Alan Z. Rozenshtein: And, again, I would defer to my public health expert colleagues on this, but there are a number of things that I think make it easier now than it used to be. Part of it is just the background infrastructure of communications and processing. We don't have to wait weeks and weeks and weeks for reports of a disease to come from a foreign country. We can have that information instantaneously, and that information can be much more granular and can be processed at scale. We have computers and databases and sophisticated algorithms that can turn masses of raw data into useful and actionable intelligence. And in addition, we have a much better bureaucratic infrastructure. So we have public health agencies at the federal, state, local and international levels. We have thousands and thousands of dedicated professionals whose job it is to collect and process and analyze this data. 

Alan Z. Rozenshtein: At the same time, there can always be more data. There can always be more information. And I think that two factors are poised to push public health surveillance much further. One is the incredible vulnerability that our society has to pandemics. And obviously, societies have always been vulnerable to pandemics, but our society that is so globalized, so interconnected and that is not terribly resilient in the sense that a even relatively small pandemic - and this is hardly a small one, but even a relatively small pandemic can really bring society and the economy grinding to a total halt. That sort of vulnerability, I think, increases the demand for anything that can prevent these kinds of crises from spiraling out of control. So that's the first factor. 

Alan Z. Rozenshtein: And then the second factor. There are new datasets that are emerging and new techniques of collecting them. So we all have small GPS-enabled computers in our pockets that track our every motion. We have now internet-enabled thermometers that can report back to some central server what our temperatures are. We have communications devices and software that can have a record of who we've come in contact with. We have all of these new possibilities that permit for a much, much higher level and a much more granular level of surveillance and that hopefully can be used to make our public health policy and response that much better and, of course, at the same time, that raises enormous privacy and civil liberties issues. 

Dave Bittner: Well, let's explore that together. I mean, how do these opportunities for greater surveillance align with our nation's values when it comes to those civil liberties?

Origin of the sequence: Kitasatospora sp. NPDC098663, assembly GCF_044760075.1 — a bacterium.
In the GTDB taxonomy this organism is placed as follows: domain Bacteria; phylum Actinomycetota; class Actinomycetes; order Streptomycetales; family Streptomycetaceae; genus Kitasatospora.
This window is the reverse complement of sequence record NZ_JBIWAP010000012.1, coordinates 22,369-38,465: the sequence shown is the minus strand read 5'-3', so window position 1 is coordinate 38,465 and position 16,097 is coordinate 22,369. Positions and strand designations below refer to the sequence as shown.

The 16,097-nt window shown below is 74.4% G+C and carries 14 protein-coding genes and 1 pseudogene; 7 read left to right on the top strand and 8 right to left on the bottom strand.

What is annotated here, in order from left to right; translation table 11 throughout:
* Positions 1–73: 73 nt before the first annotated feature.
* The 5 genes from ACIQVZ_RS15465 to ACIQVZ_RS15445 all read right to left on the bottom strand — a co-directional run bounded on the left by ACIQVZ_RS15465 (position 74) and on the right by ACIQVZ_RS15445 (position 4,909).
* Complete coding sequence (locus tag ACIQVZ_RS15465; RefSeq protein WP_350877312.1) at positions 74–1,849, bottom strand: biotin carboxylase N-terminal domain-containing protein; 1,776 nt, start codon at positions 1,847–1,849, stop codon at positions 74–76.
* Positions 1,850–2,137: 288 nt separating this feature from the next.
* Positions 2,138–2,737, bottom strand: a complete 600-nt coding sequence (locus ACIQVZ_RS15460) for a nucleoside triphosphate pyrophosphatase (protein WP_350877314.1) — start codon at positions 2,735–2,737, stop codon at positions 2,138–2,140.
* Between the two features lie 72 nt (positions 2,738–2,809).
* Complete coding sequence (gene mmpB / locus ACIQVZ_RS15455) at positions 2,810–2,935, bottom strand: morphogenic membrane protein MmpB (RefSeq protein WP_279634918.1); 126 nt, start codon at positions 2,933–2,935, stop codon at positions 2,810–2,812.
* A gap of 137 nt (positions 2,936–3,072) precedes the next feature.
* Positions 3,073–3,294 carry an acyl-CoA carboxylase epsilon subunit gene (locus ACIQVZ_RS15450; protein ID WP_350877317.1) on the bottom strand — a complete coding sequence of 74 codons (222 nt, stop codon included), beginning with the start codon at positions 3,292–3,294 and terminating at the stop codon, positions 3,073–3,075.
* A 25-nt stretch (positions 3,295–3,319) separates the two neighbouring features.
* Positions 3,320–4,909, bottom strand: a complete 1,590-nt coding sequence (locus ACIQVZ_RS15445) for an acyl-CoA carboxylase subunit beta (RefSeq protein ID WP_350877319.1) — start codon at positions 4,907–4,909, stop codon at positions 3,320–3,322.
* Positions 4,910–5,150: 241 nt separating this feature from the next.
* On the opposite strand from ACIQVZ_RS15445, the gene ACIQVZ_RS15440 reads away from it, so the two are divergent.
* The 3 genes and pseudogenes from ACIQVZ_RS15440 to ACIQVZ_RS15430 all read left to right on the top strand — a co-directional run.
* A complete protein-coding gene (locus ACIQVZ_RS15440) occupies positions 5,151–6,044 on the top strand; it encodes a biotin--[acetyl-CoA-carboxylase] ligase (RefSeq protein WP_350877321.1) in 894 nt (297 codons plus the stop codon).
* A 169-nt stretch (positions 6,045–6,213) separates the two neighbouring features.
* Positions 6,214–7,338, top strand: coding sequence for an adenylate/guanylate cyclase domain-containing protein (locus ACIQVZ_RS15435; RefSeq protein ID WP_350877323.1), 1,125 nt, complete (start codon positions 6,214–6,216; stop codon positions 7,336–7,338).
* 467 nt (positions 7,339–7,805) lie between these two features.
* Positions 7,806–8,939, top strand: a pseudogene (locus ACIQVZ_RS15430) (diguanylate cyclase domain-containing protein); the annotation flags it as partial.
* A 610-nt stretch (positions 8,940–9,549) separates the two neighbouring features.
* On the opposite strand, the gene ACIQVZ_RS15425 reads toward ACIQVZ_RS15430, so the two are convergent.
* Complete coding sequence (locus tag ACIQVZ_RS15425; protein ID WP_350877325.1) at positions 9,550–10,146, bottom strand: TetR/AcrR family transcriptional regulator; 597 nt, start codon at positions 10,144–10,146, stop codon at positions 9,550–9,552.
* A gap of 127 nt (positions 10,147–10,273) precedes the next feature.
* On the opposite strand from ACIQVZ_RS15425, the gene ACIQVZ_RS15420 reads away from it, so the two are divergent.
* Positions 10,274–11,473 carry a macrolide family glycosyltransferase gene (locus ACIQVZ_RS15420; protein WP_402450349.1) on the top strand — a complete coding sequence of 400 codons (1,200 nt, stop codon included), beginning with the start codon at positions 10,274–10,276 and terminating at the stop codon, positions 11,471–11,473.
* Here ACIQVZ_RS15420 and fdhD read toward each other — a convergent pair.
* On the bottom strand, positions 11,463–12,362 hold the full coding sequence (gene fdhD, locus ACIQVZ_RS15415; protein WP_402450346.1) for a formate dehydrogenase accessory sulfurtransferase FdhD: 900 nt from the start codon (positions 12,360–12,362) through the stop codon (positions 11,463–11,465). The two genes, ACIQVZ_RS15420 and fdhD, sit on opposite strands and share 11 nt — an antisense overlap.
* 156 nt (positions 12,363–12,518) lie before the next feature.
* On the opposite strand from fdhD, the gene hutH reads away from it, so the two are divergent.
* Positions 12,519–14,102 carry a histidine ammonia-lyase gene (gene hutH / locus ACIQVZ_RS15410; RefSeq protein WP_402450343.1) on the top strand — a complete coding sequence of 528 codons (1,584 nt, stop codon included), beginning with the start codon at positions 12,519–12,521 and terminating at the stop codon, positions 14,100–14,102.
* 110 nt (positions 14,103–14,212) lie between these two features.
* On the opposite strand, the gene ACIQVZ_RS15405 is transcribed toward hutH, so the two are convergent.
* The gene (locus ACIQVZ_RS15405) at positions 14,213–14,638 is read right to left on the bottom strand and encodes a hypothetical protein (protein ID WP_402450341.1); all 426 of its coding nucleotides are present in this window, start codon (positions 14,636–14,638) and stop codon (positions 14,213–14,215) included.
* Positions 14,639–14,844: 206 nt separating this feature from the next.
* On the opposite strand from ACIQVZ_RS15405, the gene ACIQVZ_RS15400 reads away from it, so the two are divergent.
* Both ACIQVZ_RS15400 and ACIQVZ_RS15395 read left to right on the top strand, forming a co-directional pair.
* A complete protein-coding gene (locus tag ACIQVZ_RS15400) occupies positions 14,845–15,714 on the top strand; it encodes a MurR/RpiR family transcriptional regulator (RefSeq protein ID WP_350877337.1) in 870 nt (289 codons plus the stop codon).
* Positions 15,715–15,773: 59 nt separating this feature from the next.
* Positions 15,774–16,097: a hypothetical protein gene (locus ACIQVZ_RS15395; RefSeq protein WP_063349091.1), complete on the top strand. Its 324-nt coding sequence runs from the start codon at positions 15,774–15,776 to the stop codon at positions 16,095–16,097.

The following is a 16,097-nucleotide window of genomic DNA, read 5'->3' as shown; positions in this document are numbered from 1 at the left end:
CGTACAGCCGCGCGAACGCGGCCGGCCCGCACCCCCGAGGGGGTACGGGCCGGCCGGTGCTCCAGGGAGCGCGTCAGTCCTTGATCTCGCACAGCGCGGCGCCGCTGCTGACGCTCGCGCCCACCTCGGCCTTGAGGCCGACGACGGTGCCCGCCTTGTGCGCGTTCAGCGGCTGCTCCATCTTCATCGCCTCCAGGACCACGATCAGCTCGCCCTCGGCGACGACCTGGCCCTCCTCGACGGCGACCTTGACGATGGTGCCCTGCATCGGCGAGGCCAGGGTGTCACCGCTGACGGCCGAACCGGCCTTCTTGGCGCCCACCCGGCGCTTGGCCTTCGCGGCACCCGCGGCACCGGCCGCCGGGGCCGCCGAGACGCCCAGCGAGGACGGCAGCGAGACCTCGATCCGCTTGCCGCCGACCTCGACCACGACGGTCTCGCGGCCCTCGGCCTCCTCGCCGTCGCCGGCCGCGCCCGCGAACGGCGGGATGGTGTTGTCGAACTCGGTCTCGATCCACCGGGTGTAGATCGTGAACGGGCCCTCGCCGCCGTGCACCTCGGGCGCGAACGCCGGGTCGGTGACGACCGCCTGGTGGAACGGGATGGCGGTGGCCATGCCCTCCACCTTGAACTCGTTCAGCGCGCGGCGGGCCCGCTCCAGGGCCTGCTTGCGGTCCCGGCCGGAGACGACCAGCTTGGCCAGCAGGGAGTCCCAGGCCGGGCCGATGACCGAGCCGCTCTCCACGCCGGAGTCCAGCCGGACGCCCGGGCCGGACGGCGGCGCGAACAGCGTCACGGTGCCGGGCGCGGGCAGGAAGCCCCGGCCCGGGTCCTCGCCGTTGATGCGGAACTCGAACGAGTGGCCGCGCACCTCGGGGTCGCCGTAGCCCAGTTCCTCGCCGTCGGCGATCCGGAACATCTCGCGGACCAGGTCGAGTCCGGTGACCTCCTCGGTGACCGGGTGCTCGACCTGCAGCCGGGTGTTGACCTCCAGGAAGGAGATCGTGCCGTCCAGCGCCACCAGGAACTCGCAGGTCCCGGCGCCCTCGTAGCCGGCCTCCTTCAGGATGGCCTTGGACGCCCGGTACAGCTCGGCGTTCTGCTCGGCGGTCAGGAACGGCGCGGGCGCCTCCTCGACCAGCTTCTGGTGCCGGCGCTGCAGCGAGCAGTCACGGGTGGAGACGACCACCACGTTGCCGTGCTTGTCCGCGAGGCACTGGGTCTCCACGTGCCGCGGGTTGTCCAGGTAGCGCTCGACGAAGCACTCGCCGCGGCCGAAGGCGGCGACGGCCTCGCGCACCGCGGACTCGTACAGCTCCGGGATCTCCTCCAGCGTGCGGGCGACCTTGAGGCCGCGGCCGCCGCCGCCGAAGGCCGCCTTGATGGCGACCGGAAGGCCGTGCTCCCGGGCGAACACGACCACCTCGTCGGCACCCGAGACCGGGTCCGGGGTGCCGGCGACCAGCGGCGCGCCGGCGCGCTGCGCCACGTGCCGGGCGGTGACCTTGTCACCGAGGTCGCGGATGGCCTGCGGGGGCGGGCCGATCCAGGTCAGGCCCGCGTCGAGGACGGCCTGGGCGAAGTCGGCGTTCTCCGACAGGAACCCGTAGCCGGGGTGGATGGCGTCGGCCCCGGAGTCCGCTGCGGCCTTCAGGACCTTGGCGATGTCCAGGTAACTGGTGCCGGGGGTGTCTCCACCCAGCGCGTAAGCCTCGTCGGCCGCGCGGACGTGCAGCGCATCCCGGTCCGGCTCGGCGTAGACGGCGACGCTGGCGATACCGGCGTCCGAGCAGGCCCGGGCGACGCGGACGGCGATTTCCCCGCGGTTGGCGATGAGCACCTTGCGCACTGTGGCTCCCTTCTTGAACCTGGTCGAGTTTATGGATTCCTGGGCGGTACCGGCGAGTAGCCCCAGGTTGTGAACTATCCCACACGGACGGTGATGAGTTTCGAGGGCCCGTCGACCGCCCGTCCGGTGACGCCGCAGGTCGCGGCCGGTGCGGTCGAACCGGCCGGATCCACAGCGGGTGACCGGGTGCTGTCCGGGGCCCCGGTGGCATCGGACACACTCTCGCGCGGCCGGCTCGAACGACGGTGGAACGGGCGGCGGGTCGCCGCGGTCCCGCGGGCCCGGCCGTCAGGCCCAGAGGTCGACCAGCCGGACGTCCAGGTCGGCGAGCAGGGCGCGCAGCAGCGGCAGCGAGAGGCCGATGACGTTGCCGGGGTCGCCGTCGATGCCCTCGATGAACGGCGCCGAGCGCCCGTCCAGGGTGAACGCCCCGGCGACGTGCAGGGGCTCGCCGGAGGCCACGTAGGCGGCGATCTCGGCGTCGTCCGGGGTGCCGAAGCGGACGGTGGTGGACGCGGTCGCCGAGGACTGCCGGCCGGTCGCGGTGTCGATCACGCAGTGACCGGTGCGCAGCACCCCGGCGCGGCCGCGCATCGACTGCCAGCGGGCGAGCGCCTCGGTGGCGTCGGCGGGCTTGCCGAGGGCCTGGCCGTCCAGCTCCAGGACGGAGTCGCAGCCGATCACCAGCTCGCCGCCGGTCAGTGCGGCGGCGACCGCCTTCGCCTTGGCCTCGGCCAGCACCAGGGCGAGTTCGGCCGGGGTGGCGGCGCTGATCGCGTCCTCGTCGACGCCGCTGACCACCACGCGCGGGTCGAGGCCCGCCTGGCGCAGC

Alan Z. Rozenshtein: I don't know, and I don't think it's really up to me or really up to any one individual to announce what our nation's values are on this matter. And I think we have lots of values, and I think they're often in competition. So certainly, the idea of privacy and liberty and freedom from tyranny and freedom from overwhelming, overbearing surveillance is definitely one of our nation's values, and the Fourth Amendment was written in large part to capture this. And there's no question that from one perspective, it's hard to square the sort of surveillance that may be necessary to deal with this problem - it's hard to square that with certain traditional conceptions of privacy and constitutional rights. 

Alan Z. Rozenshtein: At the same time, another, I think, tradition and value that we have in our society is one of effective, competent government that is able to defend the nation from threats. And a global pandemic, I think, certainly qualifies as one of these threats. And so I think there's no one value here that unambiguously tells us what to do. And I would really caution people, and I would urge people to be skeptical of those who claim to have special insight into the one key value that they believe America should follow, whether that's privacy at all costs or whether that's safety at all costs. It's up to us to decide in a democratic society what trade-offs we are willing to accept between these two values. We shouldn't probably go to one extreme or the other, and I think the Constitution prevents us from going to one extreme. But within the zone of permissible policy choices, that's a pretty big zone. And ultimately, I think it's going to be for the people to decide, you know, through Congress, through state governments, through the federal government to figure out where that balance lies. 

Dave Bittner: One of the things that your article in "Lawfare" cautions against is that it's hard to pull back these steps that are taken. Once we've given up a right or once we've given permission to have a bit of data gathered, it's difficult to dial that back. 

Alan Z. Rozenshtein: That's right. And if you look at the history of pandemics and public health crises, and there are historians who've devoted their whole careers to this topic - one recurring theme you see is that interventions and government expansions that occur because of and during a pandemic, they don't tend to go away after the pandemic ceases. They often remain a permanent feature of the state. They may change. They may soften a little bit, but they often are here to stay. That can be a bad thing - right? - if the government then uses that information or uses those emergency powers for bad reasons.